A Lost Art by Kristy Brunner, New City, NYEver since I could remember, I was in a dance studio with my ballet slippers thrown over my shoulder. I started taking ballet lessons when I was two and a half years old. I took ballet lessons, tap lessons, jazz, modern dance lessons - anything you could think of, I tried. I would be dancing from the second school ended until dinnertime. Some nights, I even missed dinner. As I look back, the majority of this experience was good. But, like many things in life, the older you get, the more competitive it became.Every year our dance company performed The Nutcracker. I always seemed to get a semi-decent part. As junior high rolled around, I was asked to try out for a major ballet company's summer program. Well, this is where everything went downhill. I was accepted into the program. I know it sounds exciting, but it really was not. It required me to live away from home for a month all by myself at age 12.The first problem was dealing with my friends who did not get in. They started spreading rumors that the only reason I got in was because I was skinny. I never thought skinniness counted until the camp. The majority of the kids were bulimic. There would be a line to get into the bathroom after meals because everyone was throwing up. We were only 12 years old. I had no idea what was going on. I would just sit and eat Lucky Charms until the line dwindled. Don't get me wrong; I never made myself throw up, but as time went by, the dancers made it seem like a necessity.When camp was over, I thought everything would be okay. But when I returned to my studio, it seemed that bulimia was now the "cool" thing to do. The teachers didn't encourage it, but they did not stop it either. After one more year I thought, Enough is enough. I confronted my parents about quitting. I never told them the real reason. All I said was that it was too much work. It was taking away from my social life and especially my schoolwork. My sister and I agreed that it would be cool to quit the competitive classes and take an MTV Hip-Hop class. That was a lot of fun. If we didn't like what we had to wear or the song we were dancing to, our teacher would try to change it. One thing I loved about this class was that the girls just didn't care. Some of them were even overweight. I forgot what an overweight person looked like during my month in Boston.I secluded myself from my old ballet teachers and friends. But when I saw them, there was never any "Hello" or "How are you." It was dirty looks, whispers, and giggles. They would say I couldn't handle the pressure. I was not what they thought I was. The head of the company tried to make me feel guilty by telling my mom I could have been a great dancer and that I would have had a big part in The Nutcracker this year if I had continued. I didn't buy it. If she thought I was such a great dancer, I would have had a good part last year.Finally, I couldn't take it anymore and quit the company altogether. I couldn't understand how an activity could be so competitive and make it seem that being bulimic was okay, and at the age of twelve. At that point I thought I was the only one who danced for fun. It is a hard thing to be asked to harm my body just to be a "better" dancer. I wouldn't do it and neither should anyone else. My love for dance is still there but every time I see a performer, I can't help but wonder whether she is treating her body with respect. c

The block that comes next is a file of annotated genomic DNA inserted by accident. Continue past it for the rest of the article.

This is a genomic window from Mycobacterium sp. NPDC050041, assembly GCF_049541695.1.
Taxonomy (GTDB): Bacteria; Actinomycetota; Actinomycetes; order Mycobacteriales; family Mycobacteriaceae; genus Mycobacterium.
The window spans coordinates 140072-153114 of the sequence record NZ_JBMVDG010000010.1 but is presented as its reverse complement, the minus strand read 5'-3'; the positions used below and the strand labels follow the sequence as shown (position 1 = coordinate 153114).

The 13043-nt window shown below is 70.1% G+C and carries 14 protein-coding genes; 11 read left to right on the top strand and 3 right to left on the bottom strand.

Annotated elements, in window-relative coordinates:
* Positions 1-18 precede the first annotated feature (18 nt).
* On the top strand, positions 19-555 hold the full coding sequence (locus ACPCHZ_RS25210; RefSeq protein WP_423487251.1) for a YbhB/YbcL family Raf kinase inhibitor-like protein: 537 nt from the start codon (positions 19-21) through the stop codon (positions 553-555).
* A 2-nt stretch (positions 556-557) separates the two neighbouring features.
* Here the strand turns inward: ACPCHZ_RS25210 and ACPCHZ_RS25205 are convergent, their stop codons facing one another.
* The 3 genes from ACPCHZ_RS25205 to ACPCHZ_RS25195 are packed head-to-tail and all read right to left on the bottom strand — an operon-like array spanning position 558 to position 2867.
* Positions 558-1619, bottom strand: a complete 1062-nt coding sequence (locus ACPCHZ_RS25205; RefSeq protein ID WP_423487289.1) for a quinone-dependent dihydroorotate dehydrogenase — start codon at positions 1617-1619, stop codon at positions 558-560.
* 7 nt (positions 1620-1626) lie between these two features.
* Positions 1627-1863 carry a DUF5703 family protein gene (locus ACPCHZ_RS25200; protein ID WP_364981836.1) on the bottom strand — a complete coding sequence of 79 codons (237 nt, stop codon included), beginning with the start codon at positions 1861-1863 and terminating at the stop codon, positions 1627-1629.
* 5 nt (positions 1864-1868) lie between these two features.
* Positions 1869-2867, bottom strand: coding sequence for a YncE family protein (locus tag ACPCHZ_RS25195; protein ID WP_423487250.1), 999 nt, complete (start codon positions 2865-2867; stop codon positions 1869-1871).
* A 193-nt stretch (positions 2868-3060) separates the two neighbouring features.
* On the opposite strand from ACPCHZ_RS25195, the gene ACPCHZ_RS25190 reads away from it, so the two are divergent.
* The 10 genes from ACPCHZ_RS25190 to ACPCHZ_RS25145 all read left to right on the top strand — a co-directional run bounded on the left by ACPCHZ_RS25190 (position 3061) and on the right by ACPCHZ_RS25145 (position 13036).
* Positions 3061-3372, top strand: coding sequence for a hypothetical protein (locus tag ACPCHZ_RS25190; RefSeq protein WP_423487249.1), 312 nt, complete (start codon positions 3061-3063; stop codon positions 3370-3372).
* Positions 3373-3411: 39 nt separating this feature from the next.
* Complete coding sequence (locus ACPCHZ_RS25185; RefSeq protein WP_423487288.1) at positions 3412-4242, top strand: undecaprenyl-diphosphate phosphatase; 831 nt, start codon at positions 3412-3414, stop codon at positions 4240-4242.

This piece has been published in Teen Ink’s monthly print magazine.